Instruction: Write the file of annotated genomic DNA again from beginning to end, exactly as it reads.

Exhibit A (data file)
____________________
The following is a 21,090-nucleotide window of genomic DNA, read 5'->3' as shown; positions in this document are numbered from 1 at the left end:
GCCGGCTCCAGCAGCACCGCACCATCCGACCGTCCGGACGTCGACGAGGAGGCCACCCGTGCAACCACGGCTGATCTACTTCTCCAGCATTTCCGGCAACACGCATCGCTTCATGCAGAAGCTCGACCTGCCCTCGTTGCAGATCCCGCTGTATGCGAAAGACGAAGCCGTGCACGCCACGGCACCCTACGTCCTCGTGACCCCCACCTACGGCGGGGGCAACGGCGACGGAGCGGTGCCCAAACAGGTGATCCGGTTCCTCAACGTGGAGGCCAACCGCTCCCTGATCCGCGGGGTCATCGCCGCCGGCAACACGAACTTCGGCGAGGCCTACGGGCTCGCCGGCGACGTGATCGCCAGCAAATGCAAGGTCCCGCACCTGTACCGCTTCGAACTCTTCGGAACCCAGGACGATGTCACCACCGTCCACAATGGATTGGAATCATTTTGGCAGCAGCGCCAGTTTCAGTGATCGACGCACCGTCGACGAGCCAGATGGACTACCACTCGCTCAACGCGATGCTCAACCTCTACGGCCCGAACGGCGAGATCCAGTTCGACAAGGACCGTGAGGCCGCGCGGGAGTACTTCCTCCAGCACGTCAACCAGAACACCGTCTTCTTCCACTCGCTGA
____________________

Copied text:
The following is a 21,090-nucleotide window of genomic DNA, read 5'->3' as shown; positions in this document are numbered from 1 at the left end:
GCCGGCTCCAGCAGCACCGCACCATCCGACCGTCCGGACGTCGACGAGGAGGCCACCCGTGCAACCACGGCTGATCTACTTCTCCAGCATTTCCGGCAACACGCATCGCTTCATGCAGAAGCTCGACCTGCCCTCGTTGCAGATCCCGCTGTATGCGAAAGACGAAGCCGTGCACGCCACGGCACCCTACGTCCTCGTGACCCCCACCTACGGCGGGGGCAACGGCGACGGAGCGGTGCCCAAACAGGTGATCCGGTTCCTCAACGTGGAGGCCAACCGCTCCCTGATCCGCGGGGTCATCGCCGCCGGCAACACGAACTTCGGCGAGGCCTACGGGCTCGCCGGCGACGTGATCGCCAGCAAATGCAAGGTCCCGCACCTGTACCGCTTCGAACTCTTCGGAACCCAGGACGATGTCACCACCGTCCACAATGGATTGGAATCATTTTGGCAGCAGCGCCAGTTTCAGTGATCGACGCACCGTCGACGAGCCAGATGGACTACCACTCGCTCAACGCGATGCTCAACCTCTACGGCCCGAACGGCGAGATCCAGTTCGACAAGGACCGTGAGGCCGCGCGGGAGTACTTCCTCCAGCACGTCAACCAGAACACCGTCTTCTTCCACTCGCTGA